Clipboard

A clipboard held by a Louisville coach during a 2019 loss at Virginia.

LOUISIVILLE, Ky. (WDRB) -- Long before Chris Mack agreed to step aside as the University of Louisville basketball coach, fans were speculating as to who might be the person to replace him.

And while everyone has a list of candidates, perhaps the most important list is one that interim athletics director Josh Heird talked about Wednesday, the list of what he'll be looking for in the next coach.

Now, these usually read like pie-in-sky: the coach will be all things to all men, and women, and babies and animals, etc. But Heird's answers to a few of these questions may shed some light on how — and with whom — he'll proceed.

Despite being an interim, Heird did say, "It's my intention to hire the next head coach." And he said he has some people in mind.

"You always have a list. ... As an athletic director, if you don't have list, you're behind."

Josh Heird

Louisvlle interim athletics director Josh Heird speaks with reporters about the settlement agreement reached with basketball coach Chris Mack.

If those words sound familiar, they were often repeated by a predecessor at U of L whom Heird worked for: Tom Jurich.

He also promised a process that would pull various constituencies together.

"It'll be a collaborative process," Heird said. "And maybe not necessarily interviewing individual candidates. But I will seek as much information as I possibly can. ... whether they're former student athletes, whether they're members of the community, whether they're fans or donors, members of the campus community. What are you really trying to see in a head coach? And once again, for me, it's about compiling as much information as you can and making the best decision possible. And so that that's how we'll approach it."

He gave no timeline, other than, "when we find the right coach." But he did say that being one of the first major jobs coming open should give U of L and advantage.

"I think we're, as I've deemed it, first to market, right? And so I think that gives us a real advantage," Heird said. "It gives us more time to review candidates. It gives us more time to vet candidates. I think it gives candidates more time to look at us and say, 'Hey, what's going on over there in Louisville?' Because I can assure you, while it's not every coach in the country, I would presume it's a large, large majority of folks in the country saying, 'The Louisville job's open.'"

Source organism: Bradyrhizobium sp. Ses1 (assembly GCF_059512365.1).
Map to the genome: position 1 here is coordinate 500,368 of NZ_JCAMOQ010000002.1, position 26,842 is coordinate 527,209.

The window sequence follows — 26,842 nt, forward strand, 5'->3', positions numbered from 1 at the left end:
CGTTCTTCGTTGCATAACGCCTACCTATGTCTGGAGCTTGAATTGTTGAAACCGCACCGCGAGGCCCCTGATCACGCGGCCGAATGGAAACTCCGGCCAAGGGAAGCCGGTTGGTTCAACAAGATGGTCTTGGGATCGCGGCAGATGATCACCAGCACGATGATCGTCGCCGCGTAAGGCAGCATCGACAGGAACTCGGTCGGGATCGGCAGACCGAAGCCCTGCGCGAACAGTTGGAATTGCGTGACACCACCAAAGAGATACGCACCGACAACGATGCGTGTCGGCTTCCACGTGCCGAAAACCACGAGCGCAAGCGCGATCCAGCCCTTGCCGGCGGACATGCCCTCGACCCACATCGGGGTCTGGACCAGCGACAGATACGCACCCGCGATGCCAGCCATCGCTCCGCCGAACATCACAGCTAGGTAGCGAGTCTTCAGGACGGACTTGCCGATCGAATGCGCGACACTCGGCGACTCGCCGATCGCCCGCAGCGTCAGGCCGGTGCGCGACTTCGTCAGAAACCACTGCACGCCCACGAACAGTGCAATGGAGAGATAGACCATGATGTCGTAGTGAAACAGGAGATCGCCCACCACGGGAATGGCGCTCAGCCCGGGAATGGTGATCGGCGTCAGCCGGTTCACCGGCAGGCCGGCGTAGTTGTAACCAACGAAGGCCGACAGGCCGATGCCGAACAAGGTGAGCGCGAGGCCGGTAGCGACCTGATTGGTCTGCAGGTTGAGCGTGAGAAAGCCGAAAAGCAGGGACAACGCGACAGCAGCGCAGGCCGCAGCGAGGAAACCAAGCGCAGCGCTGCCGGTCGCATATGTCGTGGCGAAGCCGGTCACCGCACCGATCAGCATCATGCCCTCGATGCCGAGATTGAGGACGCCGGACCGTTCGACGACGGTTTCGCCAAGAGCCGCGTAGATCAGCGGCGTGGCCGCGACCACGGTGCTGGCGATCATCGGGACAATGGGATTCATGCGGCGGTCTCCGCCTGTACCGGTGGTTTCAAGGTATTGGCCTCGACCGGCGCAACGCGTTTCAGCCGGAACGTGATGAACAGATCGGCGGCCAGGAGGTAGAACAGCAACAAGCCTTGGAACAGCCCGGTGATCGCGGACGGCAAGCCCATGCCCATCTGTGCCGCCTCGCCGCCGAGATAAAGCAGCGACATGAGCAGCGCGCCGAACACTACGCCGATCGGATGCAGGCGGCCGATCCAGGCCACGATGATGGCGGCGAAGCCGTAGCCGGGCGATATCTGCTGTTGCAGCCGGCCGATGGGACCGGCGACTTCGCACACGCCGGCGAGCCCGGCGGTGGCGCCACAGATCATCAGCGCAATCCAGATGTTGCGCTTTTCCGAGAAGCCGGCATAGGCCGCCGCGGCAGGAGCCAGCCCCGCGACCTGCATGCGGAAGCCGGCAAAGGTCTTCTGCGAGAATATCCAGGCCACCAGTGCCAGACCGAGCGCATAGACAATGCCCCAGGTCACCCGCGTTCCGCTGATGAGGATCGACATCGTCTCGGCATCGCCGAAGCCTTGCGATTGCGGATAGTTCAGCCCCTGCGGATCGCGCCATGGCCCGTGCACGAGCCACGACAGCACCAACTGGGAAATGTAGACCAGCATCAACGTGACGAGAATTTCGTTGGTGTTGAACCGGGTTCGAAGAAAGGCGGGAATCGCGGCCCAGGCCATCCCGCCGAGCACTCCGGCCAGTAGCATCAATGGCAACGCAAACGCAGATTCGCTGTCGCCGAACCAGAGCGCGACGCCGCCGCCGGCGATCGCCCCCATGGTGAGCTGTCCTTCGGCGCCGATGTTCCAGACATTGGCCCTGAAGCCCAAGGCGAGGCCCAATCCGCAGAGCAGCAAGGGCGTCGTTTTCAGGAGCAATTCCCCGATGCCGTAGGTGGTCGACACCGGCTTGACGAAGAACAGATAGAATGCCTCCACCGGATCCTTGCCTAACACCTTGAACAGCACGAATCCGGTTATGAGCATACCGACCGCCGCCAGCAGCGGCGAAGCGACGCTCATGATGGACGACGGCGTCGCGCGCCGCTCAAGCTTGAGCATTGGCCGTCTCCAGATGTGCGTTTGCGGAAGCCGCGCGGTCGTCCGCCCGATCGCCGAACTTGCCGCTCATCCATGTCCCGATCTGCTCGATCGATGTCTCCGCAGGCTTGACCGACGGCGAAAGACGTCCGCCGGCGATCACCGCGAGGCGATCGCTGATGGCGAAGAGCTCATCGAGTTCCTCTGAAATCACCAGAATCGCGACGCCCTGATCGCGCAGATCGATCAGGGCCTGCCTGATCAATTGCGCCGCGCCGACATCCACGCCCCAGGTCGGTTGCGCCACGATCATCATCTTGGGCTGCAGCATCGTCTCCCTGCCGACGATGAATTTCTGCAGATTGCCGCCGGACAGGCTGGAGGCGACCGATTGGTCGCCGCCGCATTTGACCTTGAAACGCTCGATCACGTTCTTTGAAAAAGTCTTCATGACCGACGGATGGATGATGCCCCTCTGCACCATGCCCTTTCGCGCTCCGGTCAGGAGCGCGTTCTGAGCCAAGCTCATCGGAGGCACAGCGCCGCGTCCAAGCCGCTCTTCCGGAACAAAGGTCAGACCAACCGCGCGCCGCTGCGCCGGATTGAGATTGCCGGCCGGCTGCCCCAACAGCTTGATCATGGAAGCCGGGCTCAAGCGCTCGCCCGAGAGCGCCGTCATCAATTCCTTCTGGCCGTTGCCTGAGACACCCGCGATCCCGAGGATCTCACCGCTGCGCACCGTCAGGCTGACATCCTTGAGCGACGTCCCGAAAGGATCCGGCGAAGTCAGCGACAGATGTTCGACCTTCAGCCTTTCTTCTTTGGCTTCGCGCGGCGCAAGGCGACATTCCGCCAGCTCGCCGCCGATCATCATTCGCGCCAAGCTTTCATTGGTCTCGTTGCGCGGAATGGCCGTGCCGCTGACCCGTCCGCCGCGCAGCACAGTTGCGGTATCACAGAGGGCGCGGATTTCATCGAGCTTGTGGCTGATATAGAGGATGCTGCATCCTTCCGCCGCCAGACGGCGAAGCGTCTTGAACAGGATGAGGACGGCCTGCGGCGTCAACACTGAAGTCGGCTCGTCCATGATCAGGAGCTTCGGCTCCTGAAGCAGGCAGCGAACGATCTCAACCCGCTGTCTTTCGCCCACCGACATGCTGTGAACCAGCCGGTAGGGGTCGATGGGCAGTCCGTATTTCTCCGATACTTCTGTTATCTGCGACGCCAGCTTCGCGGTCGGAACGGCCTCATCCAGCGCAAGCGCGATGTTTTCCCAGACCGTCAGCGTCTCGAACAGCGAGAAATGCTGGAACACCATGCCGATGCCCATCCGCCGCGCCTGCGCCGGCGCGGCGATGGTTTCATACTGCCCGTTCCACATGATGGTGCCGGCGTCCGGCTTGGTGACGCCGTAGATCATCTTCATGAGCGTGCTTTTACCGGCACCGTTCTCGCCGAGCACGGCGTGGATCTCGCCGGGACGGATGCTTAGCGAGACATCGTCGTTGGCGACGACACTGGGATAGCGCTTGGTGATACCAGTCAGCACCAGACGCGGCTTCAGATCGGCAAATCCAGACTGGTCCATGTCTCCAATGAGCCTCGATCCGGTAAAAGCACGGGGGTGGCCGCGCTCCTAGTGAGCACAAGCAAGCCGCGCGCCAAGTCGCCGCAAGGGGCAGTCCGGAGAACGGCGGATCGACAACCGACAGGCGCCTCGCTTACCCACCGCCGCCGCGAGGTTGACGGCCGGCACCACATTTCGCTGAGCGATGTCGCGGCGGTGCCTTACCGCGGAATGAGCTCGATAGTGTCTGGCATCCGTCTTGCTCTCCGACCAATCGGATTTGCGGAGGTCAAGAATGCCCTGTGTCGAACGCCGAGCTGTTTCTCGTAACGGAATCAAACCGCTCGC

As to specifics of what he's looking for, several answers gave insight.

What is he looking for in the next coach?

"I think it's everything that makes a good head coach," he said. "And that's not just X's and O's. I would tell you, this job is difficult. There's a lot of pressure in that position. And there's a lot of things that you have to navigate internally, externally. So it's got to be somebody that has a vision to compete at the highest level, at the elite level. I think everybody understands that the expectation here is to win national championships. That's not going to change. I think it's somebody that has to be able to communicate to fans, to stakeholders, donors, to folks on campus here to folks inside the community. So that's going to be very critical. I think it's going to be somebody who just comes in and embraces this town. I'm a huge believer that you have to embrace the community that you're part of. And if you can do that, you can really start to fit in and really, quite frankly, be successful."

Will he require head coaching experience?

"I think I have one qualification right now," Heird said. "They're a good basketball coach. And I know that's very broad, but that's the qualification right now. I don't want to scratch anybody off the list. I want to make sure that we do a thorough vetting of all of the candidates out there so that we can hire the best coach."

He was asked if a history of NCAA violations would disqualify anyone in the search.

"I would tell you that I am going to want a coach that has the highest level of integrity possible," Heird said.

As to consideration of Black and minority candidates, a topic often mentioned by former players who feel such representation has been lacking in the department, Heird committed to it.

"It's a consideration in any position that we hire in the athletic department — at least it is for me — and it will continue to be for me, because I think it's something that we need to make sure that we're focused on," he said. "And we will be focused on it. Obviously, we just hired an associate AD for diversity, equity and inclusion in Derek Cowherd. And so, absolutely, it's important to me."

The ground rules are set. Let the speculation commence.

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